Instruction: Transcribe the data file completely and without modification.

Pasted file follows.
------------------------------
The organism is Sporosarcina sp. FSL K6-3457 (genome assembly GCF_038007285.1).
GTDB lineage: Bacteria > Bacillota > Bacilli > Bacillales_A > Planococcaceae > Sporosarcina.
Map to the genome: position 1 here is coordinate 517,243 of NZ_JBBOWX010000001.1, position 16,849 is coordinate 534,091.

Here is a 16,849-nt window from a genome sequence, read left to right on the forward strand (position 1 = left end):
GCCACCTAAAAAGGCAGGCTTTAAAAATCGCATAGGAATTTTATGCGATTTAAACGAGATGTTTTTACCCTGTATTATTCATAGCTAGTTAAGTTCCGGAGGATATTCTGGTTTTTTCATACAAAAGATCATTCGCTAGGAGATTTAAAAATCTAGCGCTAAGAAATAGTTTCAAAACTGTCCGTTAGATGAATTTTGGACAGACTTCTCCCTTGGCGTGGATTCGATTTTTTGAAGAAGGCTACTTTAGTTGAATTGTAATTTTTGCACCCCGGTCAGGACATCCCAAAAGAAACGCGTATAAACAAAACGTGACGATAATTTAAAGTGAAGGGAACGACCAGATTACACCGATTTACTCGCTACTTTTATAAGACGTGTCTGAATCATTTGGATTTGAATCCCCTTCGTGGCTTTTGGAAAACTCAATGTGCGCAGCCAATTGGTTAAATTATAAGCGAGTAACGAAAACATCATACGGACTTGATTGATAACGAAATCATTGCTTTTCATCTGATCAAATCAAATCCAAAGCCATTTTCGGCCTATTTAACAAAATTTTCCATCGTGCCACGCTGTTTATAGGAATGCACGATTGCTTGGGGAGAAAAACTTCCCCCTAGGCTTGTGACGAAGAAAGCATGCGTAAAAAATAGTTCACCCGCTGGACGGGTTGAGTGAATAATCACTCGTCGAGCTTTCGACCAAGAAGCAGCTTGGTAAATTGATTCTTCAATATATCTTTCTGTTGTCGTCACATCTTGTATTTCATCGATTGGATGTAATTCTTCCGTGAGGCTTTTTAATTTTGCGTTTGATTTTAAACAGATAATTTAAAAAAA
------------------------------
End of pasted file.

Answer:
The organism is Sporosarcina sp. FSL K6-3457 (genome assembly GCF_038007285.1).
GTDB lineage: Bacteria > Bacillota > Bacilli > Bacillales_A > Planococcaceae > Sporosarcina.
Map to the genome: position 1 here is coordinate 517,243 of NZ_JBBOWX010000001.1, position 16,849 is coordinate 534,091.

Here is a 16,849-nt window from a genome sequence, read left to right on the forward strand (position 1 = left end):
GCCACCTAAAAAGGCAGGCTTTAAAAATCGCATAGGAATTTTATGCGATTTAAACGAGATGTTTTTACCCTGTATTATTCATAGCTAGTTAAGTTCCGGAGGATATTCTGGTTTTTTCATACAAAAGATCATTCGCTAGGAGATTTAAAAATCTAGCGCTAAGAAATAGTTTCAAAACTGTCCGTTAGATGAATTTTGGACAGACTTCTCCCTTGGCGTGGATTCGATTTTTTGAAGAAGGCTACTTTAGTTGAATTGTAATTTTTGCACCCCGGTCAGGACATCCCAAAAGAAACGCGTATAAACAAAACGTGACGATAATTTAAAGTGAAGGGAACGACCAGATTACACCGATTTACTCGCTACTTTTATAAGACGTGTCTGAATCATTTGGATTTGAATCCCCTTCGTGGCTTTTGGAAAACTCAATGTGCGCAGCCAATTGGTTAAATTATAAGCGAGTAACGAAAACATCATACGGACTTGATTGATAACGAAATCATTGCTTTTCATCTGATCAAATCAAATCCAAAGCCATTTTCGGCCTATTTAACAAAATTTTCCATCGTGCCACGCTGTTTATAGGAATGCACGATTGCTTGGGGAGAAAAACTTCCCCCTAGGCTTGTGACGAAGAAAGCATGCGTAAAAAATAGTTCACCCGCTGGACGGGTTGAGTGAATAATCACTCGTCGAGCTTTCGACCAAGAAGCAGCTTGGTAAATTGATTCTTCAATATATCTTTCTGTTGTCGTCACATCTTGTATTTCATCGATTGGATGTAATTCTTCCGTGAGGCTTTTTAATTTTGCGTTTGATTTTAAACAGATAATTTAAAAAAA